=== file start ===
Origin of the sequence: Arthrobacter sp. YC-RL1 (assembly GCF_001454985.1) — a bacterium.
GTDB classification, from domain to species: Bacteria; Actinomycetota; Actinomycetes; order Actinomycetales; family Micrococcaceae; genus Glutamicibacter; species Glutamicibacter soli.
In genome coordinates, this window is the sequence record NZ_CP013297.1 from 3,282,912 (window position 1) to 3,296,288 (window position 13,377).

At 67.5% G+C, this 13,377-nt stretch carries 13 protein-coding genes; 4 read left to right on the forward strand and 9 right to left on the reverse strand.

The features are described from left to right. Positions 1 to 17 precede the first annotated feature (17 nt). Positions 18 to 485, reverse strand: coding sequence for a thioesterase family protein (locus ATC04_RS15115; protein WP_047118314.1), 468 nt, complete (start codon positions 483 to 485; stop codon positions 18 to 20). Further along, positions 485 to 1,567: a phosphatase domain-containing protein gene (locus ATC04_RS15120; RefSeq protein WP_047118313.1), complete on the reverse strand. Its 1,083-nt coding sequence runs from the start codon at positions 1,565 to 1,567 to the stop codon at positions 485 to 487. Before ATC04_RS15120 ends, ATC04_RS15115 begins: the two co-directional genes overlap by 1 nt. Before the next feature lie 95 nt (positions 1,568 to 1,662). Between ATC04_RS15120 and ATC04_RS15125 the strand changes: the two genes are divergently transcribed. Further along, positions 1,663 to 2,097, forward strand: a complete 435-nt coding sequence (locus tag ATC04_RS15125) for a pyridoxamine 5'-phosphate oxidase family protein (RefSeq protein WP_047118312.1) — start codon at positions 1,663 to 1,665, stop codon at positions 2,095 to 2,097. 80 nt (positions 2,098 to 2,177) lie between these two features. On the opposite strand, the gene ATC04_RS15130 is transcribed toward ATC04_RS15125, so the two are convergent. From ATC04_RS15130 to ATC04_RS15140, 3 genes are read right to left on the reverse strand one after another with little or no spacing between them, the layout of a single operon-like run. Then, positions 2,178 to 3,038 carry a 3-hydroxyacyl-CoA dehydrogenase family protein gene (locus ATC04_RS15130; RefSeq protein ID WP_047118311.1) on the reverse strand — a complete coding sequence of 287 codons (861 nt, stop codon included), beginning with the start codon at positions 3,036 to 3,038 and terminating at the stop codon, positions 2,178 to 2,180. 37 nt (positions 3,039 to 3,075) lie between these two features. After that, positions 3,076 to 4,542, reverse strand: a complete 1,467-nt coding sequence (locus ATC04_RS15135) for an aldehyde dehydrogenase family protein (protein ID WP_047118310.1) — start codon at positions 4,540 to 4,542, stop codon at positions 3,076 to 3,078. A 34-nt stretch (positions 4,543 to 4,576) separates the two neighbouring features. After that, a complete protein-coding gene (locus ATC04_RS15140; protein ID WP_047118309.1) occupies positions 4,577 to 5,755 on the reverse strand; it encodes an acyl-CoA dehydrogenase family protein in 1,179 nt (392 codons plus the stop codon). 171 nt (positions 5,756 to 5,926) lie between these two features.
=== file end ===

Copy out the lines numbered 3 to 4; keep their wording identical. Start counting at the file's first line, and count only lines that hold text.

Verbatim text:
In genome coordinates, this window is the sequence record NZ_CP013297.1 from 3,282,912 (window position 1) to 3,296,288 (window position 13,377).

At 67.5% G+C, this 13,377-nt stretch carries 13 protein-coding genes; 4 read left to right on the forward strand and 9 right to left on the reverse strand.